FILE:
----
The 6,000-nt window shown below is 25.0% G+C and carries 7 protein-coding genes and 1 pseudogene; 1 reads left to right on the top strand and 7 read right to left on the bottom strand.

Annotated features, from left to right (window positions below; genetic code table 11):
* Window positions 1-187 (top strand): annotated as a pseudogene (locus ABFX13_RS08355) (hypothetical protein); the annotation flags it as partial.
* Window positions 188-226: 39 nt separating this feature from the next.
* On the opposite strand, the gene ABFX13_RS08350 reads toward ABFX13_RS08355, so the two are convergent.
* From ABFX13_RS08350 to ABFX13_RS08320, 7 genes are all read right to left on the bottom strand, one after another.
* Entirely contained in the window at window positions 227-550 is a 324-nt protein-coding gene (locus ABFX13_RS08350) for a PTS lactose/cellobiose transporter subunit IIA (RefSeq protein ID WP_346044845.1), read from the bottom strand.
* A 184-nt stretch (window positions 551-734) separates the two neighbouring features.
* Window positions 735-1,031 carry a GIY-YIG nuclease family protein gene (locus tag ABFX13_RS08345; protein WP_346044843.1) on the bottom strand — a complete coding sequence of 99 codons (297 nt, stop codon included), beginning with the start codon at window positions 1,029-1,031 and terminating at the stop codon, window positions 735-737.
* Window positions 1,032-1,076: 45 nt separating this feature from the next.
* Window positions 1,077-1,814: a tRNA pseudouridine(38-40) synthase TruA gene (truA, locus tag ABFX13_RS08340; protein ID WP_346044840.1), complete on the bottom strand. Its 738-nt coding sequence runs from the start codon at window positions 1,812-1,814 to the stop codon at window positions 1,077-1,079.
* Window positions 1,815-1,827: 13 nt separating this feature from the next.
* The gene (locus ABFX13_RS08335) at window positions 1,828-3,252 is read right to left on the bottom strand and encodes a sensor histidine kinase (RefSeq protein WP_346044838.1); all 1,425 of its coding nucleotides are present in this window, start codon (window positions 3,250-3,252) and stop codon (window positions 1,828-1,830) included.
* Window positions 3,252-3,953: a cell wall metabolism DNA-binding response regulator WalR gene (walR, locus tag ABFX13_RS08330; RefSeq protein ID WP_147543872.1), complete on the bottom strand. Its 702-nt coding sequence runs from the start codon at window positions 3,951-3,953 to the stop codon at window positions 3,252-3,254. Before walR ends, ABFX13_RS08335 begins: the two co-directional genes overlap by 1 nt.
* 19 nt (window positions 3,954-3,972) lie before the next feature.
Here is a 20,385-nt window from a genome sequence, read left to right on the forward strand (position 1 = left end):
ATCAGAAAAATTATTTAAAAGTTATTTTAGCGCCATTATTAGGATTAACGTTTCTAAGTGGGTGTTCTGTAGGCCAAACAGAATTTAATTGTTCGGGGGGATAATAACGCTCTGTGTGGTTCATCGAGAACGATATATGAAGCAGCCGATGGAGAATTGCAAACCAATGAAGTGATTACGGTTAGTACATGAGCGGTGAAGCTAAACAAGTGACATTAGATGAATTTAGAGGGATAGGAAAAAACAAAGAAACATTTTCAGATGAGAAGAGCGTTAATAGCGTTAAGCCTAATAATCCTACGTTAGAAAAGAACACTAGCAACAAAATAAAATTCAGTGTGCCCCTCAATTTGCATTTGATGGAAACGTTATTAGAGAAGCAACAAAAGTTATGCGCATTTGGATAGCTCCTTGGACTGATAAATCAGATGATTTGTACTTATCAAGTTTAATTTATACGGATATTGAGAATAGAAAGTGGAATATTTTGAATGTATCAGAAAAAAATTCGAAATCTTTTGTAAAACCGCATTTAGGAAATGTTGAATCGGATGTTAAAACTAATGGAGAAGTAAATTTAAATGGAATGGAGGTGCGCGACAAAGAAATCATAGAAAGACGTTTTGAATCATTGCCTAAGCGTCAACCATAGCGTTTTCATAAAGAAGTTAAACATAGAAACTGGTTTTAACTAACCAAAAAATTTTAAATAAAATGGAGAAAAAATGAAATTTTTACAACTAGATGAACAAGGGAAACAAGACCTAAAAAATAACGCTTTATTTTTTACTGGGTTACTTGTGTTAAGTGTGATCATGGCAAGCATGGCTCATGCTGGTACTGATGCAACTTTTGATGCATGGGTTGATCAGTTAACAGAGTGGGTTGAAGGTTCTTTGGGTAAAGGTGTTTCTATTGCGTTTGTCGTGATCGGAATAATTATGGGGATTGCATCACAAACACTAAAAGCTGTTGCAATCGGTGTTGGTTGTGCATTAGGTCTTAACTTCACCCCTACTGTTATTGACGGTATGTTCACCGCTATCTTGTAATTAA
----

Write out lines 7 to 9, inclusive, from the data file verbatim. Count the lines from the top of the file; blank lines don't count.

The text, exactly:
* Entirely contained in the window at window positions 227-550 is a 324-nt protein-coding gene (locus ABFX13_RS08350) for a PTS lactose/cellobiose transporter subunit IIA (RefSeq protein ID WP_346044845.1), read from the bottom strand.
* A 184-nt stretch (window positions 551-734) separates the two neighbouring features.
* Window positions 735-1,031 carry a GIY-YIG nuclease family protein gene (locus tag ABFX13_RS08345; protein WP_346044843.1) on the bottom strand — a complete coding sequence of 99 codons (297 nt, stop codon included), beginning with the start codon at window positions 1,029-1,031 and terminating at the stop codon, window positions 735-737.